Time-Dependent Forgetting and Retrieval Practice Effects in Detailed Visual Long-Term Memory.
AbstractMemories – especially those containing fine details – are usually lost over time, but the present study assessed whether detailed visual memories can survive a one-week delay if retrieval practice is provided. In three experiments, participants viewed 300 objects and then completed recognition tests assessing memory for precise object exemplars and their state. The recognition tests occurred immediately after encoding and one week later, and required participants to distinguish between a previously seen target object and an incorrect foil. Whilst there was forgetting when participants were tested on different sets of stimuli across the delay, retrieval practice led to an advantage in recognition performance. This effect was not simply due to mere exposure, as retrieval practice boosted recognition beyond a restudy condition, which had a second encoding opportunity but no retrieval practice. Yet more detailed analyses revealed that the effect of retrieval practice was highly dependent upon the type of information being tested (exemplar or state) and the specific foil that was presented. In addition, state information was harder to retain over the delay than exemplar information, suggesting that memory for different properties is forgotten at different rates.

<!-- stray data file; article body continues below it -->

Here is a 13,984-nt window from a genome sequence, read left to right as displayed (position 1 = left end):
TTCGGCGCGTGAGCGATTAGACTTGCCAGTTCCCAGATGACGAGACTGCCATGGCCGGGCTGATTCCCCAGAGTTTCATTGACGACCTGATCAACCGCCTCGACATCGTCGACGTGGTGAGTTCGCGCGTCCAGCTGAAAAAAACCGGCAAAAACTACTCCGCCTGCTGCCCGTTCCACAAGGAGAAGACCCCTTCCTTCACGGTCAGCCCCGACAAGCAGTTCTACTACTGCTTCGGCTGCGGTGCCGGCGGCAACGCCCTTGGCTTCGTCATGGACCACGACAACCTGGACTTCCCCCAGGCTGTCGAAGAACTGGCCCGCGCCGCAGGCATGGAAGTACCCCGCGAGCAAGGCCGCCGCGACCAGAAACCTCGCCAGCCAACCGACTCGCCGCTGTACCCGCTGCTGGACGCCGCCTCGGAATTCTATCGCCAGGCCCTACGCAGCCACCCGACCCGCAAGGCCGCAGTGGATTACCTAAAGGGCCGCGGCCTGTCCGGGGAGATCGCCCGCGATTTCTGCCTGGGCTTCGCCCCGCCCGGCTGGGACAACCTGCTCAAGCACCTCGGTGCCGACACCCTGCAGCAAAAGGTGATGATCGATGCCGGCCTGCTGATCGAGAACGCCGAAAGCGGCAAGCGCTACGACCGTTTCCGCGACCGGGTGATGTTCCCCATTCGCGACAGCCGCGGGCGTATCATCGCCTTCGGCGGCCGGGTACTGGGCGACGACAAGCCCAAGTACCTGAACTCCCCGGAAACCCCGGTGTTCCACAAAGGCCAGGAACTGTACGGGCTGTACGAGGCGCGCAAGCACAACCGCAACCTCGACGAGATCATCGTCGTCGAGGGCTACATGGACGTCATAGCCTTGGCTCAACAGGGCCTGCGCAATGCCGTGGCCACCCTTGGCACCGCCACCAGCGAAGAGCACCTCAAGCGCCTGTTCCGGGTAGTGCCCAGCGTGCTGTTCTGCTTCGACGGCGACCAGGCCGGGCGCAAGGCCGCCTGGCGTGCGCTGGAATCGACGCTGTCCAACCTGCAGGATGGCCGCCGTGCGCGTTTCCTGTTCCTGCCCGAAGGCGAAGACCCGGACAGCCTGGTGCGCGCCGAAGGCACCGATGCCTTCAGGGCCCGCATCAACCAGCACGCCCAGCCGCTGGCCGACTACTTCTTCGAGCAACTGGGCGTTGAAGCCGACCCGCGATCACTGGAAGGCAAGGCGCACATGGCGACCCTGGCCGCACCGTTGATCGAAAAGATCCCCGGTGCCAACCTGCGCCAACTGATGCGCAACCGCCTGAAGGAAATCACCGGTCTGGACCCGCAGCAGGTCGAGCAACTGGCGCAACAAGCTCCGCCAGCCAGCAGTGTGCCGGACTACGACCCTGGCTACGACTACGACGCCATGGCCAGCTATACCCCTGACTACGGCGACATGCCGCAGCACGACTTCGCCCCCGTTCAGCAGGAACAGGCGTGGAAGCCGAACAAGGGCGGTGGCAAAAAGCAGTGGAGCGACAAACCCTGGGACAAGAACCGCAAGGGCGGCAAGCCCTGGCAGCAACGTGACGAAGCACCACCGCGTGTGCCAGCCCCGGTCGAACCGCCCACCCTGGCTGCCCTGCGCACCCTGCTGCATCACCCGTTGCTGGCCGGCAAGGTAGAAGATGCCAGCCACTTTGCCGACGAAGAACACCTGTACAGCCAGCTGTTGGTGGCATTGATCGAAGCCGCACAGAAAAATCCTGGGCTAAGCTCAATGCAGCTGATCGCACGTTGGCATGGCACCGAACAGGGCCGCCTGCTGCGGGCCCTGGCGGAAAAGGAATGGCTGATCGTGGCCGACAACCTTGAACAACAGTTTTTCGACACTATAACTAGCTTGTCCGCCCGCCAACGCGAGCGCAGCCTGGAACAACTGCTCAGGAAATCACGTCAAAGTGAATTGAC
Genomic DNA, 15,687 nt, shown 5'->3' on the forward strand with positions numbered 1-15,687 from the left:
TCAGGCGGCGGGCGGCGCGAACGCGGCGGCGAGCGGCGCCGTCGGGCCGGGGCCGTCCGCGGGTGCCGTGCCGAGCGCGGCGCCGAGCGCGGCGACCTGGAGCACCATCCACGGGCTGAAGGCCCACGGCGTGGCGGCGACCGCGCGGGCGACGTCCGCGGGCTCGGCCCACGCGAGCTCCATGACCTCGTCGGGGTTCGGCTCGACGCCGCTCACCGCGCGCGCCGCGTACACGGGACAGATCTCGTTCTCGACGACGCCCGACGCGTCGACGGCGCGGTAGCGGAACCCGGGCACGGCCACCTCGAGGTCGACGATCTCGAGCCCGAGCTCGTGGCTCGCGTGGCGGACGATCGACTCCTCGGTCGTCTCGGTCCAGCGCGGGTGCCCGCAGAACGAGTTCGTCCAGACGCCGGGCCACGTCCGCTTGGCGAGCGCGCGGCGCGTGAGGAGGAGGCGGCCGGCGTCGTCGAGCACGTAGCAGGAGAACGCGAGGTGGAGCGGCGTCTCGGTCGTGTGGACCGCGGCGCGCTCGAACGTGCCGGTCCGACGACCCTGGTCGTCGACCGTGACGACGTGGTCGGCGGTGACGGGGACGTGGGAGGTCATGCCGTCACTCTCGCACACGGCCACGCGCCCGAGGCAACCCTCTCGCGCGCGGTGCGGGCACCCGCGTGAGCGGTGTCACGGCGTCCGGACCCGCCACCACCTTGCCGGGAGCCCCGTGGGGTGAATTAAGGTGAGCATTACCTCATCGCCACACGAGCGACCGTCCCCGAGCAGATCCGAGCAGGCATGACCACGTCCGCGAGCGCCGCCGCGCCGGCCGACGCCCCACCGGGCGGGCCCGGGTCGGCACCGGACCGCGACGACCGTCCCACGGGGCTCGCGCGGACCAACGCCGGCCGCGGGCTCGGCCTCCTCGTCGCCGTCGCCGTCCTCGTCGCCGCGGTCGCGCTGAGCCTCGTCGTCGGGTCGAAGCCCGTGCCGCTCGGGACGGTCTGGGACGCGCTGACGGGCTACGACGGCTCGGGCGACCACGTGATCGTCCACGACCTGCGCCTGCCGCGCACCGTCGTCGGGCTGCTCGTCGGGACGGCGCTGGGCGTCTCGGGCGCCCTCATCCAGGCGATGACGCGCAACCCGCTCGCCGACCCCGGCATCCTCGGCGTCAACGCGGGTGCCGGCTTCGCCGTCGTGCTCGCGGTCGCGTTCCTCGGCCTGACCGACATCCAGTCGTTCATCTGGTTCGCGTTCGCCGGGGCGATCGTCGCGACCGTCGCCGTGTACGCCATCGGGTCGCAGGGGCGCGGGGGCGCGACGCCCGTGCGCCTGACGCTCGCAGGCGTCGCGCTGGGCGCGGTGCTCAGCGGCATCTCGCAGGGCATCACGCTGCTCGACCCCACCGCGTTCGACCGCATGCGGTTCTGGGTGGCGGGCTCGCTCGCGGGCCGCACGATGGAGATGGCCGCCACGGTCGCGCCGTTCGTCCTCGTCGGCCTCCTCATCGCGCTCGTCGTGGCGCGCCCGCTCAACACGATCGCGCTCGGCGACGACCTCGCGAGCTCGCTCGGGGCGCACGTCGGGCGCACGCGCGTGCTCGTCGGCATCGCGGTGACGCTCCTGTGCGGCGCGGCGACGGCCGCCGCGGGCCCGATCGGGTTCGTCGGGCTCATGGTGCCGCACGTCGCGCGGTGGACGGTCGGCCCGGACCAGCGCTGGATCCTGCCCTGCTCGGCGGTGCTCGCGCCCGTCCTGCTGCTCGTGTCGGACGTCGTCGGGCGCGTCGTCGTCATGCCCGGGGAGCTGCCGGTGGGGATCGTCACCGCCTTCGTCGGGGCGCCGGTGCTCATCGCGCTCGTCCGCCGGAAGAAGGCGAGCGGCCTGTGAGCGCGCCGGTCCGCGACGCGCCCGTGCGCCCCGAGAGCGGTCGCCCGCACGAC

JournalQuarterly Journal of Experimental Psychology
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